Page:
How Much Capital Do You Need to Get to Your Next Milestone?

The startup journey is long and arduous. If things go well, you’ll be in a position to increase your startup’s valuation over a number of years. It’s likely that you’ll need to raise more than one round of capital. For these reasons, you should only raise as much capital as you can deploy effectively over a couple of years. Remember, it’s easy to spend money but much harder to use it in a rigorous manner.

A good rule of thumb is to model out what you need to get to your next milestone, for example:

  • reaching a certain number of users
  • reaching a monthly revenue number, or
  • breaking even.

Aim to raise enough capital to help you reach these milestones.

Quick TipIf you raise too much capital at a low, early stage valuation, you and your co-founders will take excessive dilution, potentially undermining your long-term incentives to grow your startup.

What’s Your Bargaining Position?

Raising capital is a negotiation. First, potential investors must be interested enough in the opportunity to consider investing. But once you’ve crossed this bridge, much of the remaining decision will come down to valuation. As previously mentioned, venture investors are looking for an appropriate risk-adjusted return. It doesn’t make sense for them to invest in early stage startups with over-egged valuations, but often an investor will prioritise ‘getting in’ on a round if they feel a particular startup has great potential.

How Will I Know If I’m In A Strong Negotiating Position?

  • multiple investors want in on a round
  • your startup is profitable, making closing a round less of an urgent priority
  • you have a strong team in place
  • your startup is growing rapidly, month on month (i.e. revenue, users etc.)
  • you’re in a “hot” industry

Government Grants and Investment

Government departments may also be willing to contribute to your startup. One of the main advantages of these investments is that the department will not usually be looking for anything in return by way of an equity stake.

Example: As an example, Jobs for NSW offers two types of grants for startups. Minimum Viable Product Grants are for startups that are not yet generating revenue but are in a stage of gathering feedback from customers and testing business models. Building Partnership Grants are for startups that are already generating revenue and are looking to accelerate market adoption.

While the money won’t necessarily make or break your startup, it’s relatively risk-free. The only cost to you is the cost of filling out an application form and speaking to the relevant person at the government department.

Aside from startup-specific grants, there are also grants aimed at businesses doing particular types of work and at groups of people, including women and indigenous Australians. Finally, governments may also be willing to act as the guarantor for a loan so that you can raise debt finance.

Case Study: Matt Schiller, CEO of Snappr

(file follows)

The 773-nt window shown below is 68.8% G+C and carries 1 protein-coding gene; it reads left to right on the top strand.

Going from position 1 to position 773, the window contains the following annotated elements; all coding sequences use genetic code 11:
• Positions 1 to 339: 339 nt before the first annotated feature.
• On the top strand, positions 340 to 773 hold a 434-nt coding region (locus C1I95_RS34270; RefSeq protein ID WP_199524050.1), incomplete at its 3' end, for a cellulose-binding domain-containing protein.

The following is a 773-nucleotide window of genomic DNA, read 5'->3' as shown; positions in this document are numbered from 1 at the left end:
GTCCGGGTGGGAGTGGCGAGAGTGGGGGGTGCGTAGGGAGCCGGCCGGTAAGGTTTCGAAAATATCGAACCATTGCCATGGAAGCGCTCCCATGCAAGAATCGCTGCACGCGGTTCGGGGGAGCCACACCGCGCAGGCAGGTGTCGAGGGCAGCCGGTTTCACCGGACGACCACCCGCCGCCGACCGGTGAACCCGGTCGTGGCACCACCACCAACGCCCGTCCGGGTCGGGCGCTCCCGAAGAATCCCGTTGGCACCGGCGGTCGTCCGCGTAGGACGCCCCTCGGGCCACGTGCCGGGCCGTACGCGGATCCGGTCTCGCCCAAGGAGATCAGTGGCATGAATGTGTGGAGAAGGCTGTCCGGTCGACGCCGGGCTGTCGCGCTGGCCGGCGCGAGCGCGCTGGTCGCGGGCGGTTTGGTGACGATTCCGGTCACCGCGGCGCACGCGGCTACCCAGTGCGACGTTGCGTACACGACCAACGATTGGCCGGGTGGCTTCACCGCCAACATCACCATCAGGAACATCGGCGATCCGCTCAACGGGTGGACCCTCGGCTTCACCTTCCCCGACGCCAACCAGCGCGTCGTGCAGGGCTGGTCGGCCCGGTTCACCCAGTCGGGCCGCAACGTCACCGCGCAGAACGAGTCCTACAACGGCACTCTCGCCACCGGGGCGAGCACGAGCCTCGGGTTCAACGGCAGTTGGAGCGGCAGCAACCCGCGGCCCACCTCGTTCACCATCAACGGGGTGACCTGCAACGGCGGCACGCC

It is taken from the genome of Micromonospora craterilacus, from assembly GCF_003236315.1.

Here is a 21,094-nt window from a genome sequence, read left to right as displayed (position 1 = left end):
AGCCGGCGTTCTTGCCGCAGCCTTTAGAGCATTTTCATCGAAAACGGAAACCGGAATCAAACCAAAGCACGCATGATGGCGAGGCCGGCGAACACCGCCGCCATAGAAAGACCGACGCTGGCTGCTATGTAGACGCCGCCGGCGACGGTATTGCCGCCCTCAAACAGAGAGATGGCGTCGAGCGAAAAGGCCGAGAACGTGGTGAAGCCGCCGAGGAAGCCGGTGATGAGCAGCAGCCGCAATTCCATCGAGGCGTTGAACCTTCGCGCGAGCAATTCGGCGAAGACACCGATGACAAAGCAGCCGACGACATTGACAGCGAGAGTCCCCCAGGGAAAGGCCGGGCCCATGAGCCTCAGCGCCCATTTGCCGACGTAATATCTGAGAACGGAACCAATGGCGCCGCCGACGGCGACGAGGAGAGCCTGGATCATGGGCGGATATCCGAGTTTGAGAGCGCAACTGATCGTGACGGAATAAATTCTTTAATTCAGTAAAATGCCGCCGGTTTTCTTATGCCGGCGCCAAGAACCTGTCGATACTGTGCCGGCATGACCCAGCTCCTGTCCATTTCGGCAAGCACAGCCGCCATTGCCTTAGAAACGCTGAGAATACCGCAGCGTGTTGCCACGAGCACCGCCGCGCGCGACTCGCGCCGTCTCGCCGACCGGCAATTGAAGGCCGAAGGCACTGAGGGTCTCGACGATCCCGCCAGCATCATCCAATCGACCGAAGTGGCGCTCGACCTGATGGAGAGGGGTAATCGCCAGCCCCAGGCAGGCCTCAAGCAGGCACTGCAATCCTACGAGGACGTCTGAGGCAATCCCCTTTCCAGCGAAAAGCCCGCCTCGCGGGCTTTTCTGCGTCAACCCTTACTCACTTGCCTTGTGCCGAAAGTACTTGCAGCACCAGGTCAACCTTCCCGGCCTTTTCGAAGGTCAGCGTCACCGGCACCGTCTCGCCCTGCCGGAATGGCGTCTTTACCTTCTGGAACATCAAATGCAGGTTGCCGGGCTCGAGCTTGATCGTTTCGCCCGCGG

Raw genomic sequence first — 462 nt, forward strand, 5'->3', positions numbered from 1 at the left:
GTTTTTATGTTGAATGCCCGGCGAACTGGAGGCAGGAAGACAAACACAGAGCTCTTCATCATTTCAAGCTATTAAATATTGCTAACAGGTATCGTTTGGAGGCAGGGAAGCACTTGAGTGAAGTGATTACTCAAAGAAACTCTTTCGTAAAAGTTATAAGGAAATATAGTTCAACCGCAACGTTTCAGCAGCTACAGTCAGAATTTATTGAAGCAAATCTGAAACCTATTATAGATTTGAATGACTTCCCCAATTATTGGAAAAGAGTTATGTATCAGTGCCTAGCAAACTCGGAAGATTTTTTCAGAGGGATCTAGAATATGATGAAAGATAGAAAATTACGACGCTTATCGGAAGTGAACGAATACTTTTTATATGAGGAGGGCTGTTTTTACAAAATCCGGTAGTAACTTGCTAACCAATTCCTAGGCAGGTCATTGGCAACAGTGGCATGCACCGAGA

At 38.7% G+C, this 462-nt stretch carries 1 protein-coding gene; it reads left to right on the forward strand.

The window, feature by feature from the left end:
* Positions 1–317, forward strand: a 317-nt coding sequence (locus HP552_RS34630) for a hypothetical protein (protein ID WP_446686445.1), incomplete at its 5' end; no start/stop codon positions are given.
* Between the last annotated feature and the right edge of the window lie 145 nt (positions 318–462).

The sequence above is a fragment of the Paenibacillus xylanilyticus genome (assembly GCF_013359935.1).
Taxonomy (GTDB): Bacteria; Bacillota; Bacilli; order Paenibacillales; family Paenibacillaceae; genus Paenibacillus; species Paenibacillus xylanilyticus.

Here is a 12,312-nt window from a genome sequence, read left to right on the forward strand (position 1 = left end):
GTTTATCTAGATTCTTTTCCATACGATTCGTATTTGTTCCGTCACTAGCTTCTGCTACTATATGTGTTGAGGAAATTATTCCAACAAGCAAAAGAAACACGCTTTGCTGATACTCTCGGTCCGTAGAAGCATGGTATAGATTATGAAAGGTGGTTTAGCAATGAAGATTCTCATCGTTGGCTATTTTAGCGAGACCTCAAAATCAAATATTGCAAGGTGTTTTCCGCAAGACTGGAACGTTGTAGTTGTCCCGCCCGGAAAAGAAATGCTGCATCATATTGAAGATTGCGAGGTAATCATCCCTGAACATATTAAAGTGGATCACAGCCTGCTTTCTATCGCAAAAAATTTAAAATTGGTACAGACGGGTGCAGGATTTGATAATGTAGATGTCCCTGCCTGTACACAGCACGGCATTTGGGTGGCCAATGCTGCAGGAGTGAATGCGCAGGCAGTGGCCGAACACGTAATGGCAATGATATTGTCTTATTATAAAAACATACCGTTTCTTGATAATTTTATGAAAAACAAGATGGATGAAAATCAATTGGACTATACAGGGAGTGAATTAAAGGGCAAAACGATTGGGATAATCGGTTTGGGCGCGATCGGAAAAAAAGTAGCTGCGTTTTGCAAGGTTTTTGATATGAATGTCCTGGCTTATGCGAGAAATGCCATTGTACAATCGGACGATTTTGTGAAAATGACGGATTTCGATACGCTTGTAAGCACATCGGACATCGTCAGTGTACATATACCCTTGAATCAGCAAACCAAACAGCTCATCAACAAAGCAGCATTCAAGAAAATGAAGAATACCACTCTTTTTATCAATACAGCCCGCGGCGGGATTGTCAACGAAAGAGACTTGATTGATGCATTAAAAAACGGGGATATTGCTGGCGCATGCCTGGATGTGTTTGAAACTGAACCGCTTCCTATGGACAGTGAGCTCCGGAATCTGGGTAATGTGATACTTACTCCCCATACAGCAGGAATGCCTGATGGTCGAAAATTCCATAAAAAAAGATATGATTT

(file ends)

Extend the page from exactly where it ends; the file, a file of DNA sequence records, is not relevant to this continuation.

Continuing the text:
Snappr is the Uber of photography, sending pre-vetted professional photographers to you on-demand for any occasion.

Raising investment may be a ‘necessary evil’ if you need additional funds to grow your startup. You want your investment round to be short and sweet (someone who spends three months away from their business putting together a round doesn’t make a very good investment). At Snappr, we have raised two rounds in our short six-month existence and closed both within 14 days, meaning we could stay focused on product and growth.

Pitches and pitch decks aside, find our top six tips below.

Six Top Tips for Raising Capital

  1. Have one co-founder who dedicates themselves almost full-time to the raise when it’s underway. This means the raise is granted undivided attention while also allowing other co-founders to carry on working undistracted.
  2. Find investors you connect well with on a personal level. You want people who are on your side for the long term, and who will offer you unwavering support.
  3. Road-test your terms, then stick to them. Nothing kills investment traction like a founder who is uncertain about such things like the valuation. Provided you go in with something fair and straightforward, a level of confidence and firmness can actually win you respect from investors. The same applies to your business strategy, expansion plans, and everything else you’re pitching – it is better to be confidently wrong than uncertain.
  4. Set a close date for your round. While this may mean you risk not hitting your target funding threshold, this is outweighed by the risk of a round that meanders on without closing.
  5. Have your term sheet ready to go. The Handshake Deal Protocol is great, but having the paperwork prepared is the best thing you can do for momentum, and gives your investors the impression that you’re on top of things.
  6. Invest in people and your network long before you need investment. Our rounds happened quickly, but in hindsight, they were built on trusted relationships over many years. If you think you’ve underinvested in this department, then this Chinese proverb might be good guidance: “The best time to plant a tree was 20 years ago. The second best time is now.”

***

This article was an extract from LegalVision’s Startup Manual. Download the free 60-page manual featuring 10 case studies from Australia’s leading VCs and startups.

Lachlan McKnight
If you would like further information on any of the topics mentioned in this article, please get in touch using the form on this page.
Would you like to get in touch with Lachlan about this topic, or ask us any other question? Please fill out the form below to send Lachlan a message!